It's merely one girl's experiences; but it's one girl's experiences that prove to be impactful and insightful. 

I always have a hard time rating non-fiction, but I'll give this 5 stars because of all the emotions I felt while reading.

Warnings: No violence, sexual innuendos, or swearing. Perfect for all readers. 

So I invite you all to join me and stop and think: How do I view race? Am I a little more unaware of racial issues than I thought I was?

Read the book and find out. 


Danica Page 

Thursday, June 25, 2015

Burying Our Heads Doesn't Change Reality

Cari Amici,

Rarely do I engage in political or controversial issues online. It seems that whenever you do, there are a thousand voices ready to slam whatever you have to say down. 

However, some issues are worth speaking up about. Some issues are worth issuing a wake up call for.  

The truth is burying our heads is never going to change anything, not in a million years will ignoring problems lead to a solution.

If people hadn't stood up, would African-Americans still be enslaved? Would labor laws ever have been unforced? Animal rights? Human rights? The list goes on and on.

People deserve to be treated as people. People deserve to know that when they are victims of something horrible that somebody cares. People deserve to be treated with dignity and respect. 

We all have the responsibility and ability to step up and help make changes. 

Ignoring human trafficking that takes place in our backyard, pretending that children aren't abused in our neighborhood, acting as if there are no cases of domestic violence, and pretending like everybody has been given the same opportunities we've had won't make these realities any less real. 

It never has and it never will. 

We have the ability and the responsibility to step up and do our part. We have the moral obligation to care about our fellow brothers and sisters (our neighbors). 

Ignoring these problems won't change anything.

We all need to step up and commit to making a difference. The facts are there; the problems are there; and the solutions are there.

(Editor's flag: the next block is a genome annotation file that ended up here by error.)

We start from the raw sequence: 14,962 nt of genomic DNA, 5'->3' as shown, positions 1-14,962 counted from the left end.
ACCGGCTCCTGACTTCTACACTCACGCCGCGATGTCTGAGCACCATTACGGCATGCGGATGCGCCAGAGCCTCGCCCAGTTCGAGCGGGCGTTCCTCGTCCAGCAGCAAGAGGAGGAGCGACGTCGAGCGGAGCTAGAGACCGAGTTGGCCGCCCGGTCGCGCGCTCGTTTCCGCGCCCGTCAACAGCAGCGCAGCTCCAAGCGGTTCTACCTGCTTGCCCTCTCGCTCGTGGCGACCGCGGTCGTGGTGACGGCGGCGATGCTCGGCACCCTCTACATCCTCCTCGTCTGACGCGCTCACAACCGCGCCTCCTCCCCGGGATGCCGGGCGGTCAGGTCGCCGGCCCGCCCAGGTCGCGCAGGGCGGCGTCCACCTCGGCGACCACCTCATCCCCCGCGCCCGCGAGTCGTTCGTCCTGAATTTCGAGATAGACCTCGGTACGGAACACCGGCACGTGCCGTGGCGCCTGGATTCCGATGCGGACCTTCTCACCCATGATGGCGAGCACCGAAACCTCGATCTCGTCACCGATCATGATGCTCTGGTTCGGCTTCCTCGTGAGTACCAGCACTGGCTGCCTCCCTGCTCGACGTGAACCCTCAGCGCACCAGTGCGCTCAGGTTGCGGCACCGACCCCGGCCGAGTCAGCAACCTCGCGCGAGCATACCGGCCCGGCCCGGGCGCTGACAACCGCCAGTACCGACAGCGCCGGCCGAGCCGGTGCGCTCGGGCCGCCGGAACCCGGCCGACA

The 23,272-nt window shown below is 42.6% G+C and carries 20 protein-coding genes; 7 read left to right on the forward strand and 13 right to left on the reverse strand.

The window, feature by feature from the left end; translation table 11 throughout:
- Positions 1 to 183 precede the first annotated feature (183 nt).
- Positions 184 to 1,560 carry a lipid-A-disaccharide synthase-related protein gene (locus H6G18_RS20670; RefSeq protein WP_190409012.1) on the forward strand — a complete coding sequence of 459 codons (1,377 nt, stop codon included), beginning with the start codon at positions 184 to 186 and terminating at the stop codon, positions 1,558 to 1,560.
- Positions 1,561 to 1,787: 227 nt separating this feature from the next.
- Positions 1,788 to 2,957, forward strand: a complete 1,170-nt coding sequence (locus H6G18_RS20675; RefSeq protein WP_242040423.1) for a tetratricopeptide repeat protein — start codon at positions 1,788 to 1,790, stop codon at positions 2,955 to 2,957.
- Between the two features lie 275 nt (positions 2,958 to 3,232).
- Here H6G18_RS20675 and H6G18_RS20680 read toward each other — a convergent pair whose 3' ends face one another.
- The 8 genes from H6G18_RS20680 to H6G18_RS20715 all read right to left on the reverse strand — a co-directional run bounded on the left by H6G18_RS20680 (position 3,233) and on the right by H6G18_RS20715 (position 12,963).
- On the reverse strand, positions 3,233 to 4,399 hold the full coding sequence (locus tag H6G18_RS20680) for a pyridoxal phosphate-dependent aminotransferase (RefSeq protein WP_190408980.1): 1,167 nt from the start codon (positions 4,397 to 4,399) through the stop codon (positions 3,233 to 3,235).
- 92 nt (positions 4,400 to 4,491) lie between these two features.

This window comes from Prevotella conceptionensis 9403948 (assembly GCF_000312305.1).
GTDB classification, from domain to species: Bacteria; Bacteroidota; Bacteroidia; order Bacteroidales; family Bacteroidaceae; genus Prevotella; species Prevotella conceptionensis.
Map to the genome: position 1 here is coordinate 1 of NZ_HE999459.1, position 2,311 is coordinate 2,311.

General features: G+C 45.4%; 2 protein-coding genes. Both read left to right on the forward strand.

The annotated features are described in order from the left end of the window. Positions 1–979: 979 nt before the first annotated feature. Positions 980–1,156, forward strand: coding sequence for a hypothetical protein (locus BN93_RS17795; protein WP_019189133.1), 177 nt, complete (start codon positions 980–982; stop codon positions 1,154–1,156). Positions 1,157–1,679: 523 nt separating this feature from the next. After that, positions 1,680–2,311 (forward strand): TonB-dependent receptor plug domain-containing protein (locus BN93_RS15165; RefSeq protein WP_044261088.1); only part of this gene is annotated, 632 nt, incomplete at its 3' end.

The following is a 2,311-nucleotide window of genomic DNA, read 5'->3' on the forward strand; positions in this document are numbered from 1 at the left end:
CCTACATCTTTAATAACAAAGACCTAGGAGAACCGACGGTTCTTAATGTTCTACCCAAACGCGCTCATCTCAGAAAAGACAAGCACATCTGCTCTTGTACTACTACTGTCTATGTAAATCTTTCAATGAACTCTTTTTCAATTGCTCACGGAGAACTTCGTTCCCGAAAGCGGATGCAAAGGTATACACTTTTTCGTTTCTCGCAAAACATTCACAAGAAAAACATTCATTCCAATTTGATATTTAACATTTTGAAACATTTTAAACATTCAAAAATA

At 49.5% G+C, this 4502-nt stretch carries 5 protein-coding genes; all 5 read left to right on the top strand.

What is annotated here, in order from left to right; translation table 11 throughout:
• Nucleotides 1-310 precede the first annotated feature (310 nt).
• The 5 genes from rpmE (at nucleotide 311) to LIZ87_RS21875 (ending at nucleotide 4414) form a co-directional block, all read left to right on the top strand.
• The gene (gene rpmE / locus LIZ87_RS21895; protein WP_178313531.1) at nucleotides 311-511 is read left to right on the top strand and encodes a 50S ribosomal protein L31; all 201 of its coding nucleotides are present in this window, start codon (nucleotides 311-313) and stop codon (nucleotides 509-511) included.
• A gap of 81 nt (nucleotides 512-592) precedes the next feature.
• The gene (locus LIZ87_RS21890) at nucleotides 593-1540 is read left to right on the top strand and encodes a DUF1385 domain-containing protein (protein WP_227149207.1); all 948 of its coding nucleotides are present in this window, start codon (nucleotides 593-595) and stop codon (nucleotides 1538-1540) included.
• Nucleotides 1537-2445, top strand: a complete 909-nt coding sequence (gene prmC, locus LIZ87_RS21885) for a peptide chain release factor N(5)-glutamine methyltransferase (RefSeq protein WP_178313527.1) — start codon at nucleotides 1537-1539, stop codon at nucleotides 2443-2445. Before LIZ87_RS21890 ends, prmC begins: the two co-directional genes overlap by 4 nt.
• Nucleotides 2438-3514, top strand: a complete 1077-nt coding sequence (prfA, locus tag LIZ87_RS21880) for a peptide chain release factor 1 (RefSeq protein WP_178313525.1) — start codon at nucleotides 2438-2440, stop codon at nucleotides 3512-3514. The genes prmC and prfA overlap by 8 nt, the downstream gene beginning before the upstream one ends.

Now it's just up to us to make a difference. That's what I'll be exploring over the next few days. 


Danica Page 

Tuesday, May 26, 2015

The Need to Stand Up

Cari Amici,

Often we look back to the past and at issues like slavery and we think I wouldn't have let that happen. I would have stood up and made a difference. I would have been the Harriet Tubman to run the Underground Railroad.

But would we have been?

I've heard people say something along these lines often: "If you're not willing to stand up for today's social injustices, what makes you think that you would have stood up for the issues in the past?"

I have to admit that it's a poignant question. If we're not making a difference today, why on earth would we think we would've done so in the past. 

There are several atrocious social injustices today: sexual trafficking, the myths of the rape culture, domestic violence and assault, children starving, a large population of illiterate adults, and so on. 

People need our help today. People that live in our backyards need our help today. 

If we're willing to condemn the past for their mistakes, we should be willing to step up to help with the issues of today. 

There are so many ways to get involved. Where I live, there are organizations to help with each one of these issues. 

If we want to start making our world a better place, then we need to stand up and make a difference. 

Yes, our contribution might not change the world, but I like what Mother Teresa has to say.


Danica Page

Monday, May 25, 2015

The Art of Being Busy

Cari Amici,

Sometimes I think we let ourselves get so busy that we lost sight of what really matters.

I'm a pro at this.

Being busy is something I thrive on. If I have free time, I always find ways to fill it. More classes, another job, more service, etc.

However, sometimes I think we forget the joy in just relaxing or not having a schedule.

Is being busy really a good thing?

I'm not so sure it is. When we're busy, we forget to stop and smell the roses (figuratively and literally).

Being busy is seen as a badge of honor, but at the end of the day isn't having time to spend quality time with our friends and family more important?


Danica Page